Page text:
Battery 1,980 mAh 1500 mAh 1,700 mAh
Operating system Android 4.4.4 Tizen 2.3 Android 4.4.4
Dimensions 124,8 x 64.8 x 12.3 mm 120,4 x 63.2 x 9.7 mm 134 x 68 x 9.3 mm
Weight 142 g 112 g 140 g
Price (RS) 6.999 5.699 5.999

As you can see in the table, the proposal of Micromax which forms part of the Android One program is a priori which offers better price/performance. Best cameras, more screen and resolution and something more power to a device that Despite his modesty, it has many points in its favour in the battle. But the most important, of course, is not the specifications.

Developers, developers, developers

As I can remember, there has been in history no platform software that is able to succeed without the support of the developers. The slow evolution of alternatives such as Firefox OS, Sailfish OS or Ubuntu – whose proposal is still very diffuse – is mainly due to the catalogue software of them all is really limited.

The same is true with Tizen, a platform that continues despite several years in development a very poor catalog available solutions. A few days ago already we talked about precisely how it had leaked images of WhatsApp Tizen running, but that option had trick.

Tizen may run Android thanks to the Android Compatibility Layer (ACL) applications, an emulation layer that will make that the users of the platform supported by companies such as Samsung and Intel can also take advantage of Google Play catalog.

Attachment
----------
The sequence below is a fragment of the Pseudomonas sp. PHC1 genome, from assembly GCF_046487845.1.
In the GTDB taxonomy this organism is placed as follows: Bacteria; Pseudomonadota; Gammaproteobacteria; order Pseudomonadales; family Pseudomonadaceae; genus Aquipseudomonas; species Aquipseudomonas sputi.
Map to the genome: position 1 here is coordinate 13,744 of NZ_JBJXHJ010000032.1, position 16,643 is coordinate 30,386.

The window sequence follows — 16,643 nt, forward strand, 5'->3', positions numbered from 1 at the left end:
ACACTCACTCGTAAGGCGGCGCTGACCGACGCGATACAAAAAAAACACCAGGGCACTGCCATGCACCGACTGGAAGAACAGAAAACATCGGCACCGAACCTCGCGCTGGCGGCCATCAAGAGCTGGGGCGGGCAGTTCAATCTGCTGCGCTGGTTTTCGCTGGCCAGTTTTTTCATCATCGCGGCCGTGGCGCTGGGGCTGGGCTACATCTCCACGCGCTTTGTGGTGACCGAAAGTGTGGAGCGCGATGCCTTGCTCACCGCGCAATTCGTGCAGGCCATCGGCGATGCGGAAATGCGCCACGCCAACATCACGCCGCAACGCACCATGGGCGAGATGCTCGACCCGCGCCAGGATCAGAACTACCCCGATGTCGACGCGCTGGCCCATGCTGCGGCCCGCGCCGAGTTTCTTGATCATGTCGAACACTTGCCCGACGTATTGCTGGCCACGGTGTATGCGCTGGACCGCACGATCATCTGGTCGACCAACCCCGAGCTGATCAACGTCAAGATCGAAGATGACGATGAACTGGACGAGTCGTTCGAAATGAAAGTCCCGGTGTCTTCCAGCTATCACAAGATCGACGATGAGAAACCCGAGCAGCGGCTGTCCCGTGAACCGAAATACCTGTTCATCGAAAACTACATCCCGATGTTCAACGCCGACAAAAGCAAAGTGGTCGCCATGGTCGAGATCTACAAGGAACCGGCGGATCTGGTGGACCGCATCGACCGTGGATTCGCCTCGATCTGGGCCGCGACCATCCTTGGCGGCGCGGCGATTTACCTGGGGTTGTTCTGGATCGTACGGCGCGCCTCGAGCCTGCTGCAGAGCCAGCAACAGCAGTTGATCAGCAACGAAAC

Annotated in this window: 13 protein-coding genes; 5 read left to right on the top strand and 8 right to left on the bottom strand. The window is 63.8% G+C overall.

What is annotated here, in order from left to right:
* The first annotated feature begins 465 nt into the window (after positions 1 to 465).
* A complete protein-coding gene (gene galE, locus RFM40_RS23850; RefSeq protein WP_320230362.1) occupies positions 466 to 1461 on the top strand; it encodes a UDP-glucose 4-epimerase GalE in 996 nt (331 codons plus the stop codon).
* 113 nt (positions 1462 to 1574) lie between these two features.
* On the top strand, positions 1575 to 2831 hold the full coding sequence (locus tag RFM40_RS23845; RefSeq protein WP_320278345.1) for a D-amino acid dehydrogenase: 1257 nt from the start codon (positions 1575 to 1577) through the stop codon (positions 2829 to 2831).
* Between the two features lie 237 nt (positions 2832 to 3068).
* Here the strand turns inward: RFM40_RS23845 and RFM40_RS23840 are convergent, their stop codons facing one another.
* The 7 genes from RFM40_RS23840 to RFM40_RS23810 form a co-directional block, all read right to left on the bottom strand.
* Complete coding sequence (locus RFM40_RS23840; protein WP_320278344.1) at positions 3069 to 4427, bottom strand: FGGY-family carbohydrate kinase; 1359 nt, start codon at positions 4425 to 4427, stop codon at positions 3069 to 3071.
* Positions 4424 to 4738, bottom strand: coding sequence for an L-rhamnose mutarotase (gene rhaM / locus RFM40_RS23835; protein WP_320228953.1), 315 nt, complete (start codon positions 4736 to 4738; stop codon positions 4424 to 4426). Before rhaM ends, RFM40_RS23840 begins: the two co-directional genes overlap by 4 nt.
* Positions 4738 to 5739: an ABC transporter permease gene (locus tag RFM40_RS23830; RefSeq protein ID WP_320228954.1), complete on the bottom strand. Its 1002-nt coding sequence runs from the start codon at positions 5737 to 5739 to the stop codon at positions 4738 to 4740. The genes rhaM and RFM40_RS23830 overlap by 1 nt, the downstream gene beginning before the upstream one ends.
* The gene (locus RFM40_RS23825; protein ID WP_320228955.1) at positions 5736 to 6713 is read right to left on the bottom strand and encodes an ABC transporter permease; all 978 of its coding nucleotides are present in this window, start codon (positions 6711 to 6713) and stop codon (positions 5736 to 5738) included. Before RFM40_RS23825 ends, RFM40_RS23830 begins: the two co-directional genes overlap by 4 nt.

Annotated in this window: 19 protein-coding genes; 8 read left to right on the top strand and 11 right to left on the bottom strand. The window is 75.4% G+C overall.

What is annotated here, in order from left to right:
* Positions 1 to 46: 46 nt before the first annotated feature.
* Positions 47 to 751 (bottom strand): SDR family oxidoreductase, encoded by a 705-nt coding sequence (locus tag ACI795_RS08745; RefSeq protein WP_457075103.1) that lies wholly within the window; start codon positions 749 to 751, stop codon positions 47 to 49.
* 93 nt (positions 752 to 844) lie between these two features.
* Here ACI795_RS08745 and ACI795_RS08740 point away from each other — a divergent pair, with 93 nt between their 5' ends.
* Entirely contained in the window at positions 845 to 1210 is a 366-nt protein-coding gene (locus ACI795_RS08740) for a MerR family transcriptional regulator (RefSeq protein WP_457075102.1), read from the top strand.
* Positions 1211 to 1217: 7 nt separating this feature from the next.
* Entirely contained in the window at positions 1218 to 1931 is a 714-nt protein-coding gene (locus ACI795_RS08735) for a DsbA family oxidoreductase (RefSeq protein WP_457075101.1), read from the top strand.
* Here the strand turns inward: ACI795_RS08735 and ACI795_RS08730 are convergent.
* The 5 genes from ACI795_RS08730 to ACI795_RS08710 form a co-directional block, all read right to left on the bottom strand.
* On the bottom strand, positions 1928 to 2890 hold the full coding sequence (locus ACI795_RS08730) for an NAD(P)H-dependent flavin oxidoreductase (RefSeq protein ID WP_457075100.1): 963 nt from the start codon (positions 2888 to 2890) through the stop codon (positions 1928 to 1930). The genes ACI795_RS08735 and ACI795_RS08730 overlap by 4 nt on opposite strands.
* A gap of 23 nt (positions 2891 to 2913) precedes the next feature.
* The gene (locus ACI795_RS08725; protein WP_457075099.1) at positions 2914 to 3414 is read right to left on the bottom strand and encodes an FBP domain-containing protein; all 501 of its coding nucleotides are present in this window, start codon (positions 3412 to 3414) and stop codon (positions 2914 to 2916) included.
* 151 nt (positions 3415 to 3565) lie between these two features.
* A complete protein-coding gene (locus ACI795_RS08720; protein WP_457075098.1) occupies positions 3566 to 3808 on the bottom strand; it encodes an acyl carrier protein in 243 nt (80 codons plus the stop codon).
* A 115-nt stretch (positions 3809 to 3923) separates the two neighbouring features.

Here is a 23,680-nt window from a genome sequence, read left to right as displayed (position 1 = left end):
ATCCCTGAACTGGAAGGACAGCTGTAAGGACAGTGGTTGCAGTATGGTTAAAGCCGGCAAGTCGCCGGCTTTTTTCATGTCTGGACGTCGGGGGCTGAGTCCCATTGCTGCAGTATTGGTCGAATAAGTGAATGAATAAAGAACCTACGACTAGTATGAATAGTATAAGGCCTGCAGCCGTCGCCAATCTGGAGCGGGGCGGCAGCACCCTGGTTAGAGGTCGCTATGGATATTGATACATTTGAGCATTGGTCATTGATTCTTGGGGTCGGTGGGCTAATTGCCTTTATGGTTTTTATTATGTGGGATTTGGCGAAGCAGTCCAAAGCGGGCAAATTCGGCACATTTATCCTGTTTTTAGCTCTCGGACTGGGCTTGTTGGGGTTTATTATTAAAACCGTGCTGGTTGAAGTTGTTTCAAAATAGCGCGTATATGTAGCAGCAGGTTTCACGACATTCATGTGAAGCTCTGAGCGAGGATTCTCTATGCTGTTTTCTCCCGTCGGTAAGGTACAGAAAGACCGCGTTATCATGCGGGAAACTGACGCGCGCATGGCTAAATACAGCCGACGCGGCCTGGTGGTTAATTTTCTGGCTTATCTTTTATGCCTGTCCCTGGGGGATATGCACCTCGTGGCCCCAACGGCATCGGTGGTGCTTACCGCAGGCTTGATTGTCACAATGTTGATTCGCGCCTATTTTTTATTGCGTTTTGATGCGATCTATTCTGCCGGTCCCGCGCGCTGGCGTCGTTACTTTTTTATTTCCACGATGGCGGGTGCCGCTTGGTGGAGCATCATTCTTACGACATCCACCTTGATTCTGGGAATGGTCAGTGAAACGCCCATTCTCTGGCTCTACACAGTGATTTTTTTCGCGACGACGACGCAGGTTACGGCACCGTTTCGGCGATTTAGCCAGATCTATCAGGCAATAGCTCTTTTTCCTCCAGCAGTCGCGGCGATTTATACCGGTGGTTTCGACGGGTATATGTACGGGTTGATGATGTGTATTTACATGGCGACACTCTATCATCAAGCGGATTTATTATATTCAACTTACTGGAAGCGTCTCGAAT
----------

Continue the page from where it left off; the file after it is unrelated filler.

The problem is that as we mentioned yesterday, that option presents a major problem: developers they will not only have no incentive for programming native applications for Tizen. It remains to be seen what Samsung policy in this regard, but the situation seems to favor back to the Google mobile platform, especially when we take into account that it is normal that the native implementation on Android devices is much more fluid and efficient that it can offer an emulation layer.

Better late than never?

As to any child’s neighbor, the alternatives seem always welcome. The problem is that you as happens to the rest of minority mobile platforms, Tizen has it very difficult to achieve success in the market. And it is so complicated by the fact that Google has been finally batteries and their Android One initiative seems to be the solution to the problem of the emerging markets, even when his first steps are still somewhat disappointing.

Microsoft and its Windows Phone They also have interesting proposals in this area: the latest 5 series (such as the Microsoft Lumia 530) terminals are rather more ambitious, and today same Microsoft has thrown more fuel to the fire with the presentation of the 435 Lumia and the 532 Lumia. We’ll see if they manage to capture the interest of those emerging markets, but they certainly have interesting tricks to do so.

Tizen should have come much earlier. When in February 2013 Firefox OS seemed one of the most promising platforms for conquering these markets Android had not yet moved tab. Two years later Mozilla solution doesn’t quite Jell – the problem of developers joins a solution light years from Android, for example, and although we have not seen Tizen in action, is to be expected that late arrival also assume a significant burden for your success. I hope the best of Tizen, but there are not too many arguments that a priori seem to turn it into a winning horse.